Fulbright student Courtney Leikam to teach, study in Germany
Courtney Leikam, a graduate of Lincoln Southwest High School and the University of Nebraska-Lincoln, plans to use her Fulbright English Teaching Assistantship in Germany to improve her German language skills and expand her knowledge of the country's culture.
Leikam, a German and global studies major with minors in women's and gender studies and human rights and humanitarian affairs at UNL, is one of five UNL students chosen for an ETA grant during the 2015-16 academic year.
"I was very excited when I found out," the UNL Honors Program student said. "I realize that it is very competitive and I am proud to have been awarded an opportunity to participate in the program."
The Fulbright Program, established in 1946 and funded by the U.S. Department of State, is designed to foster understanding between the United States and other countries. The Fulbright U.S. Student Program gives recent graduates, graduate students and young professionals the opportunity to conduct research, study or teach in one of 155 designated countries. About 8,000 grants are awarded annually, and about 1,600 of those are awarded to U.S. students.
Leikam traveled to Germany for the first time through UNL's Deutsch in Deutschland program in the spring semester of 2014. While there, Leikam interned at a Montessori grade school and the Pettenkoffer Grundschule in Berlin. She later interned for The Educators' Institute for Human Rights in Kigali, Rwanda.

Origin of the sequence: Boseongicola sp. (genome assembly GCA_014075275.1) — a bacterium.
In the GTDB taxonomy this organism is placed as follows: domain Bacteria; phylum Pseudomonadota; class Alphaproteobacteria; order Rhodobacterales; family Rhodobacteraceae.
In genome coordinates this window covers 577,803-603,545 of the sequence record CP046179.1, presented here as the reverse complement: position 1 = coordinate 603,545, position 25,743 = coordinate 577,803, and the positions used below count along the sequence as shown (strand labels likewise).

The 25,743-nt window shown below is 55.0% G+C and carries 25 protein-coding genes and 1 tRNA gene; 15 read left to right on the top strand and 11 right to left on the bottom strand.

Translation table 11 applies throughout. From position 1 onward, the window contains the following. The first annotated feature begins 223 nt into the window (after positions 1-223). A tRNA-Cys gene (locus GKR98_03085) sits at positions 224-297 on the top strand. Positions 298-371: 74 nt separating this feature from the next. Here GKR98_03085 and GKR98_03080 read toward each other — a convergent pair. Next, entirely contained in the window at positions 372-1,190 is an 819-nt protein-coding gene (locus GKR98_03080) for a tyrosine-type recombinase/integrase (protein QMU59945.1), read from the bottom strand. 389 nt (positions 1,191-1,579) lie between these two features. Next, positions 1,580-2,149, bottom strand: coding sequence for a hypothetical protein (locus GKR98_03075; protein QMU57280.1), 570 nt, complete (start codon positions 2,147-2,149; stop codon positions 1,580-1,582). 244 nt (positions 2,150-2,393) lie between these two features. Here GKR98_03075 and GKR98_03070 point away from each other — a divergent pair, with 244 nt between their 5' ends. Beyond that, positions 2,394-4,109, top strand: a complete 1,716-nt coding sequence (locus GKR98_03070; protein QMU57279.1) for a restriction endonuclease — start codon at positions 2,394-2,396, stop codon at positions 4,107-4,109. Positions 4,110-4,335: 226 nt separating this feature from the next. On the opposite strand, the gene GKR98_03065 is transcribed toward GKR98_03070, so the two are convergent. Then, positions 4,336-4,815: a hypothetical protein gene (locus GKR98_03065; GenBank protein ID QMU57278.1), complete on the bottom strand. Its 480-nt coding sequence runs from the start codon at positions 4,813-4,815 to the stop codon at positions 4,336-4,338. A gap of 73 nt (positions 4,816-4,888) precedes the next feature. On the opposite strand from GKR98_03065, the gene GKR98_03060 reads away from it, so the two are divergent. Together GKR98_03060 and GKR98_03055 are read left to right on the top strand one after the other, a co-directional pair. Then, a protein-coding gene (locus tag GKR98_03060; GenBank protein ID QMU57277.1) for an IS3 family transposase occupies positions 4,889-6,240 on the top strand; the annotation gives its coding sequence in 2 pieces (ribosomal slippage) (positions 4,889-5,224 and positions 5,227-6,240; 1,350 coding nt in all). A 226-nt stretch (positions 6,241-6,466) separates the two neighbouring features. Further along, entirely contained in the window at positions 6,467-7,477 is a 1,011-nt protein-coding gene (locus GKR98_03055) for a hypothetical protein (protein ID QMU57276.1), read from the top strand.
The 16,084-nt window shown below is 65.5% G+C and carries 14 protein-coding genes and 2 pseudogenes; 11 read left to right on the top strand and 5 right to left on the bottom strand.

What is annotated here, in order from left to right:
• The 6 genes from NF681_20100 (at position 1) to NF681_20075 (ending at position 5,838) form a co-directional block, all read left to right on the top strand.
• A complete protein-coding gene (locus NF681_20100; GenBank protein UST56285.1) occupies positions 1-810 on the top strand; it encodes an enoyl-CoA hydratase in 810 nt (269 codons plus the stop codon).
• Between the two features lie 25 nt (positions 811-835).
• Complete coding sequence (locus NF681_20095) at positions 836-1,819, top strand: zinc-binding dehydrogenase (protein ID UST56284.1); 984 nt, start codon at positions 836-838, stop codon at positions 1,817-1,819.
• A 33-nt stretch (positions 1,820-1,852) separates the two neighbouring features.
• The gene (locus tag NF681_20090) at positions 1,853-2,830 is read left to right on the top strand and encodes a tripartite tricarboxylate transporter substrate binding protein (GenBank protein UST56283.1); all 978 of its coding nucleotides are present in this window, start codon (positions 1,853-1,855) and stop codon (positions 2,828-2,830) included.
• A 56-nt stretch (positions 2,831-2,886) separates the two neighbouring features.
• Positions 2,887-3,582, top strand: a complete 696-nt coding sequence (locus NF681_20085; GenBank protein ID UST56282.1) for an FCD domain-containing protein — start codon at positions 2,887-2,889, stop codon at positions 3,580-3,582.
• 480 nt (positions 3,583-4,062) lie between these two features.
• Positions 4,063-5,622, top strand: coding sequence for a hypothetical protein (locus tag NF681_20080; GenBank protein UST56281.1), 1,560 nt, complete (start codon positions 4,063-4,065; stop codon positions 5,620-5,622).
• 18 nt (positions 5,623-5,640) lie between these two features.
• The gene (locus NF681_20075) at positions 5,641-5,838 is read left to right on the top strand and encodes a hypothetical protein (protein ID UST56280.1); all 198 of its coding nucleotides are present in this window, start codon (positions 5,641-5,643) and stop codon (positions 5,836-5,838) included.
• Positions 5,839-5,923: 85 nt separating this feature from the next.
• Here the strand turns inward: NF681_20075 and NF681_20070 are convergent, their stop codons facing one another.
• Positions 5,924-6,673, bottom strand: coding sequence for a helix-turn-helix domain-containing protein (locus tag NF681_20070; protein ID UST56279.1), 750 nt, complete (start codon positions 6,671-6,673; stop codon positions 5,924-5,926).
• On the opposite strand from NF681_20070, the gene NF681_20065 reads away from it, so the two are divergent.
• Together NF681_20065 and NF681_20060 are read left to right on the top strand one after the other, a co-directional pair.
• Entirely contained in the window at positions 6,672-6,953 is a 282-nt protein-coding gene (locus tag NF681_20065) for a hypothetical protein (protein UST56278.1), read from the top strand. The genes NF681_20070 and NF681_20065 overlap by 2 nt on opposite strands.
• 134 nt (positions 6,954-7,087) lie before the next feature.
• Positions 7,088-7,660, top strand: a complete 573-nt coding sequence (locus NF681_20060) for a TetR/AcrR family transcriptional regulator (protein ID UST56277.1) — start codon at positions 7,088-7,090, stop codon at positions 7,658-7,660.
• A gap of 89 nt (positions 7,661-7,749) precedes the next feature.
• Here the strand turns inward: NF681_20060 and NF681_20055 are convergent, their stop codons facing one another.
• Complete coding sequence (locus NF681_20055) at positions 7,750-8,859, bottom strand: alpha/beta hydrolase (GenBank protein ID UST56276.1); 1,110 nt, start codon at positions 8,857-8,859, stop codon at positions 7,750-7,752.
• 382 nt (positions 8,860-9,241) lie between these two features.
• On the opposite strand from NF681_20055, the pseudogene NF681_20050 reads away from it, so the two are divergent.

Her return to Germany through the ETA is a welcome one.
“Because the Germany ETA is only 20 hours a week, Courtney will have plenty of time outside of the classroom to practice her own skills as a language student in German," said Laura Damuth, UNL's fellowship adviser. Speaking with her students and other residents will provide an environment of immersion to facilitate her goal of fluency.
Leikam has larger plans for integrating into the community and fostering a spirit of sharing. Since she is interested in women's issues, she plans to be involved in local women's groups, comparing them to those in the United States and identifying key issues. She also plans to host viewings of American films and television shows to explore cultural elements and provide a setting for cultural exchange.
Leikam sees a global future for herself. Upon her return, she plans to work for an international organization like the United Nations.
“Studying abroad confirmed the fact that I want to be engaged internationally in the future, and that I could do something with German as well,” she said.
She is among five UNL students who earned Fulbrights in 2015.